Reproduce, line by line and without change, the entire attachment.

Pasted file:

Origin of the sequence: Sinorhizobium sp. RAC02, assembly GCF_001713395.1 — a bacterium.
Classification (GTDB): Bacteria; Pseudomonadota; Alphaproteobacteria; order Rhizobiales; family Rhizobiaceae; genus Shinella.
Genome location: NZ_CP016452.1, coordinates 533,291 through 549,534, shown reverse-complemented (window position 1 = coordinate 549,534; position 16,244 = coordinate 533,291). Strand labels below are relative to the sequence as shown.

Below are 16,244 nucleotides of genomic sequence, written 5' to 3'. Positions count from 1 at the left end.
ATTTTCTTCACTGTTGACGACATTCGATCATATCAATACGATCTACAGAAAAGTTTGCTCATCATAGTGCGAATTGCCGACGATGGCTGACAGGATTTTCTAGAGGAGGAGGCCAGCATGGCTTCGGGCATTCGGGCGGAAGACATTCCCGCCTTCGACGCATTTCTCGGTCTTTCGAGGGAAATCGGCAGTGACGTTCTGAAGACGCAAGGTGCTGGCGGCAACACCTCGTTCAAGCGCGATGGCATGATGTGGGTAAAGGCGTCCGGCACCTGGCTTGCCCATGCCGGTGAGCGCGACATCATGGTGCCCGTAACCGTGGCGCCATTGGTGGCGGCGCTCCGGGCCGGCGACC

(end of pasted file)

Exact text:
Origin of the sequence: Sinorhizobium sp. RAC02, assembly GCF_001713395.1 — a bacterium.
Classification (GTDB): Bacteria; Pseudomonadota; Alphaproteobacteria; order Rhizobiales; family Rhizobiaceae; genus Shinella.
Genome location: NZ_CP016452.1, coordinates 533,291 through 549,534, shown reverse-complemented (window position 1 = coordinate 549,534; position 16,244 = coordinate 533,291). Strand labels below are relative to the sequence as shown.

Below are 16,244 nucleotides of genomic sequence, written 5' to 3'. Positions count from 1 at the left end.
ATTTTCTTCACTGTTGACGACATTCGATCATATCAATACGATCTACAGAAAAGTTTGCTCATCATAGTGCGAATTGCCGACGATGGCTGACAGGATTTTCTAGAGGAGGAGGCCAGCATGGCTTCGGGCATTCGGGCGGAAGACATTCCCGCCTTCGACGCATTTCTCGGTCTTTCGAGGGAAATCGGCAGTGACGTTCTGAAGACGCAAGGTGCTGGCGGCAACACCTCGTTCAAGCGCGATGGCATGATGTGGGTAAAGGCGTCCGGCACCTGGCTTGCCCATGCCGGTGAGCGCGACATCATGGTGCCCGTAACCGTGGCGCCATTGGTGGCGGCGCTCCGGGCCGGCGACC